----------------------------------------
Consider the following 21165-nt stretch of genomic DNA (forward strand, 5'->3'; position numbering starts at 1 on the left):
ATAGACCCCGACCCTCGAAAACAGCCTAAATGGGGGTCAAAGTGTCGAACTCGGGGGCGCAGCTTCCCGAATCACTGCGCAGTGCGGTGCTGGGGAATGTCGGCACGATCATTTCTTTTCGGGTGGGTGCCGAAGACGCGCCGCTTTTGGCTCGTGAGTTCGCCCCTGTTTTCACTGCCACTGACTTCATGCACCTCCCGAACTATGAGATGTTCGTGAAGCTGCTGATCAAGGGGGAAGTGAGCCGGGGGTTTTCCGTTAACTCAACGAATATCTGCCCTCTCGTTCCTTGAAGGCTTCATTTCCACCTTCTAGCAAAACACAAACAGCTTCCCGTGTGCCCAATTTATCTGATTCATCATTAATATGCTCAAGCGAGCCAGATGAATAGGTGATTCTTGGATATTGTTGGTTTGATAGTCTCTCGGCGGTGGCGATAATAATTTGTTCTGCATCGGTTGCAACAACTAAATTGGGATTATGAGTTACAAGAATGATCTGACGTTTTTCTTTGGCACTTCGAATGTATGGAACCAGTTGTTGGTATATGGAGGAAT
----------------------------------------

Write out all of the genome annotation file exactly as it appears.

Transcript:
Consider the following 21165-nt stretch of genomic DNA (forward strand, 5'->3'; position numbering starts at 1 on the left):
ATAGACCCCGACCCTCGAAAACAGCCTAAATGGGGGTCAAAGTGTCGAACTCGGGGGCGCAGCTTCCCGAATCACTGCGCAGTGCGGTGCTGGGGAATGTCGGCACGATCATTTCTTTTCGGGTGGGTGCCGAAGACGCGCCGCTTTTGGCTCGTGAGTTCGCCCCTGTTTTCACTGCCACTGACTTCATGCACCTCCCGAACTATGAGATGTTCGTGAAGCTGCTGATCAAGGGGGAAGTGAGCCGGGGGTTTTCCGTTAACTCAACGAATATCTGCCCTCTCGTTCCTTGAAGGCTTCATTTCCACCTTCTAGCAAAACACAAACAGCTTCCCGTGTGCCCAATTTATCTGATTCATCATTAATATGCTCAAGCGAGCCAGATGAATAGGTGATTCTTGGATATTGTTGGTTTGATAGTCTCTCGGCGGTGGCGATAATAATTTGTTCTGCATCGGTTGCAACAACTAAATTGGGATTATGAGTTACAAGAATGATCTGACGTTTTTCTTTGGCACTTCGAATGTATGGAACCAGTTGTTGGTATATGGAGGAAT